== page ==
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Abstract: Intelligence has been declared as a necessary, but not sufficient condition for creativity, which was subsequently (erroneously) translated into the so-called threshold hypothesis. This hypothesis predicts a change in the correlation between creativity and intelligence at around 1.33 standard deviations above the population mean. A closer inspection of previous inconclusive results suggests that the heterogeneity is mostly due to the use of suboptimal data-analytical procedures. We apply and compare three methods that allow to handle intelligence as a continuous variable. In more detail, we examined the threshold of the creativity-intelligence relation with a) scatterplots and heteroscedasticity analysis, b) segmented regression analysis, and c) local structural equation models in two multivariate studies (N1 = 456; N2 = 438). We found no evidence for the threshold hypothesis of creativity across different analytical procedures in both studies. Given the problematic history of the threshold hypothesis and its unequivocal rejection with appropriate multivariate methods we recommend to abandon the threshold once and for all.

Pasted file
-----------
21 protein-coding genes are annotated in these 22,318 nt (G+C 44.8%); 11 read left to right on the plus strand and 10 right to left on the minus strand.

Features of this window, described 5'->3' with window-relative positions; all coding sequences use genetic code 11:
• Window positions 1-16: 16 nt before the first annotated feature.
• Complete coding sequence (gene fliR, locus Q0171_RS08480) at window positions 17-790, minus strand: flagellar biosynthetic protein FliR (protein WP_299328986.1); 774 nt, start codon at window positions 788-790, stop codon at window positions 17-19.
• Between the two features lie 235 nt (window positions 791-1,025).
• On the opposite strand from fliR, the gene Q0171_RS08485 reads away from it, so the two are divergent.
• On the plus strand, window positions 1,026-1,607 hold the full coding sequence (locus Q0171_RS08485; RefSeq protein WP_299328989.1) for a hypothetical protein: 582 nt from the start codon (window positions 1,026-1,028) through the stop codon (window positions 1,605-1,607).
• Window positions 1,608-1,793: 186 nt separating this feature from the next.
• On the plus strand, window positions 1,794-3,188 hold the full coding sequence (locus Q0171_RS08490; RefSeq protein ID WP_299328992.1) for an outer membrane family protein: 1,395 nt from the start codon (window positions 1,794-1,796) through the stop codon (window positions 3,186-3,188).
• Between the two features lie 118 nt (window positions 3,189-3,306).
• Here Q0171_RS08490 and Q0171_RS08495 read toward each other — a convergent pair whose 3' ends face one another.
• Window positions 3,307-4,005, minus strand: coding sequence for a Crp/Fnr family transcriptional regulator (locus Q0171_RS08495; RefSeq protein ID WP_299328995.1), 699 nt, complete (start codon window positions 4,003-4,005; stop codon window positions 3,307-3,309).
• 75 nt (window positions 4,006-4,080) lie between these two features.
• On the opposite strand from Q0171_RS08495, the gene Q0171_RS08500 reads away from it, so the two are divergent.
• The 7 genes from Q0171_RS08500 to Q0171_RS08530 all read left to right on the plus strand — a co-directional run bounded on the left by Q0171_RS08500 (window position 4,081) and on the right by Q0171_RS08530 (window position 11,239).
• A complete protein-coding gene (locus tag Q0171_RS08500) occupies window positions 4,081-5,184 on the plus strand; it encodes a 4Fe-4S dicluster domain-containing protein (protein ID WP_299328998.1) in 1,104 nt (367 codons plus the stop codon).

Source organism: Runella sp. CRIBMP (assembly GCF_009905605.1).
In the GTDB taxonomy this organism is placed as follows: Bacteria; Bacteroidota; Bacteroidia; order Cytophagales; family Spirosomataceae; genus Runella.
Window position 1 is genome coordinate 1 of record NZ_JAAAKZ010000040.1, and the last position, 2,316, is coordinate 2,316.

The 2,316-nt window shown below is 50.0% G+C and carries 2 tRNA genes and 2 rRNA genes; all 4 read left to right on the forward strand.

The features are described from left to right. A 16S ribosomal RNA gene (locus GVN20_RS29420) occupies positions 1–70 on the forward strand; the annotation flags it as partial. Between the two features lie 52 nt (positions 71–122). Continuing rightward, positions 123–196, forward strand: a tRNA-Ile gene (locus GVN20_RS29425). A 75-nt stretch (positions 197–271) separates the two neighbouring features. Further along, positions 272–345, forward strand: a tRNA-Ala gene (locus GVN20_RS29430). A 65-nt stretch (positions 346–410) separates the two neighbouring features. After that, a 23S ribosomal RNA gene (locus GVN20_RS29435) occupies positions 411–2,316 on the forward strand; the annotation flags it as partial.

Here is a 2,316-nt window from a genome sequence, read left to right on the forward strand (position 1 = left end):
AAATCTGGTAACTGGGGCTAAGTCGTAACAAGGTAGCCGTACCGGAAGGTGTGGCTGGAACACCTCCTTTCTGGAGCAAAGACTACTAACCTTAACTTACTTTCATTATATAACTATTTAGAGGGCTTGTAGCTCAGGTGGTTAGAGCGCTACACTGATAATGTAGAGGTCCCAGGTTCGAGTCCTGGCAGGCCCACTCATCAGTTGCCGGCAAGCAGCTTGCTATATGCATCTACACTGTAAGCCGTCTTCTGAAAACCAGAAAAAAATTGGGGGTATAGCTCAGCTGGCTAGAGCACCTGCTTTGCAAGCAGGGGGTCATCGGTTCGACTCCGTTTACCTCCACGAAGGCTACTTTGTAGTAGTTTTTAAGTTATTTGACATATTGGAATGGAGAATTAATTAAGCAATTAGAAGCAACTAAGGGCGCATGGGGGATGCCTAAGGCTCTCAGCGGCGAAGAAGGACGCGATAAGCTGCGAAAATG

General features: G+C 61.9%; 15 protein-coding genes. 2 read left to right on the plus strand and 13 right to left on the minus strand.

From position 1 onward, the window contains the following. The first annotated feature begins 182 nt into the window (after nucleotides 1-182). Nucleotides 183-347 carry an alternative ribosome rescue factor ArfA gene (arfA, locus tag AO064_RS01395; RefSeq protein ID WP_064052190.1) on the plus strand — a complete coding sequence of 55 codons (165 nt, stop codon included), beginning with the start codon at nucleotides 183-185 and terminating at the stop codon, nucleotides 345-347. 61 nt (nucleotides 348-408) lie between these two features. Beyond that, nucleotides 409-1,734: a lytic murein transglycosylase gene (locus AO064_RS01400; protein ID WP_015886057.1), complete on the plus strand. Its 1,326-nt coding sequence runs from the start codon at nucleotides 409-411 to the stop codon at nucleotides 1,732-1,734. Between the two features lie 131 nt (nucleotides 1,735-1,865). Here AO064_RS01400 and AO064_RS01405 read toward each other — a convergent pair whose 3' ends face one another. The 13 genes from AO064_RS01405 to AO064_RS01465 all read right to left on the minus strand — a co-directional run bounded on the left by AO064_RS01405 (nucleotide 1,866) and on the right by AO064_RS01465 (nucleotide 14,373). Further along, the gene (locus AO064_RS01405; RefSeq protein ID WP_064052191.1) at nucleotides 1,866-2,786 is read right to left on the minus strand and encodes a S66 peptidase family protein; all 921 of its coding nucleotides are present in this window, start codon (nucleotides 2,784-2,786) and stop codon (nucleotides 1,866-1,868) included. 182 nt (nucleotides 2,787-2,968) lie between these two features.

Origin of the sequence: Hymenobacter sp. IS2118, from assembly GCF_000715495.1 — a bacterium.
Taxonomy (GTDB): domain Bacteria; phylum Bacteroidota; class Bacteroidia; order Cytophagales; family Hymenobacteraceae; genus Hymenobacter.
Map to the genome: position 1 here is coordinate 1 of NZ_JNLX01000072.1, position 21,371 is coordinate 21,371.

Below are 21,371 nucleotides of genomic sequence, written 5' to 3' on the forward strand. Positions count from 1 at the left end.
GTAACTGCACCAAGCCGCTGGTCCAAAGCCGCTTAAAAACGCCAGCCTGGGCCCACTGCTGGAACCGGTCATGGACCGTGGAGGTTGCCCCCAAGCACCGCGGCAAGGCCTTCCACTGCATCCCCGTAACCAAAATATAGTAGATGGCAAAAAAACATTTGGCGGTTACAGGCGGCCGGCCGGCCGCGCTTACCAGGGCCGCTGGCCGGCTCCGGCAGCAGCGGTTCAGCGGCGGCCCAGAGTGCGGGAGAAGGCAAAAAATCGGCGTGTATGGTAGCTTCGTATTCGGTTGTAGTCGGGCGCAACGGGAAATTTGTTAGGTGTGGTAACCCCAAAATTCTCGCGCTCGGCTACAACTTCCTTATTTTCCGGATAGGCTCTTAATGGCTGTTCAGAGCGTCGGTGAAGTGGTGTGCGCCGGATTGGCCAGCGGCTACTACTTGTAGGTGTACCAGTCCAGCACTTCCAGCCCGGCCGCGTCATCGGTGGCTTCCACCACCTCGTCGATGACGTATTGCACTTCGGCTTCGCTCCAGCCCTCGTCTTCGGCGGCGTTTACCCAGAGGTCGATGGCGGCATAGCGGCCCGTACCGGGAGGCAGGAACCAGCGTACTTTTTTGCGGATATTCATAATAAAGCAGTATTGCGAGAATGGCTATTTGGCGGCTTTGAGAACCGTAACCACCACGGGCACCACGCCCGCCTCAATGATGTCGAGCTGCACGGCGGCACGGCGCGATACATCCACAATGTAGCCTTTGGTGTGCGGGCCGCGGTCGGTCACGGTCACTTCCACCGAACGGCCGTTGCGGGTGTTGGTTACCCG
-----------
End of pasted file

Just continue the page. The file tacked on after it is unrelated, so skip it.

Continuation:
Keywords: creativity; intelligence; threshold hypothesis; necessary-but-not-sufficient condition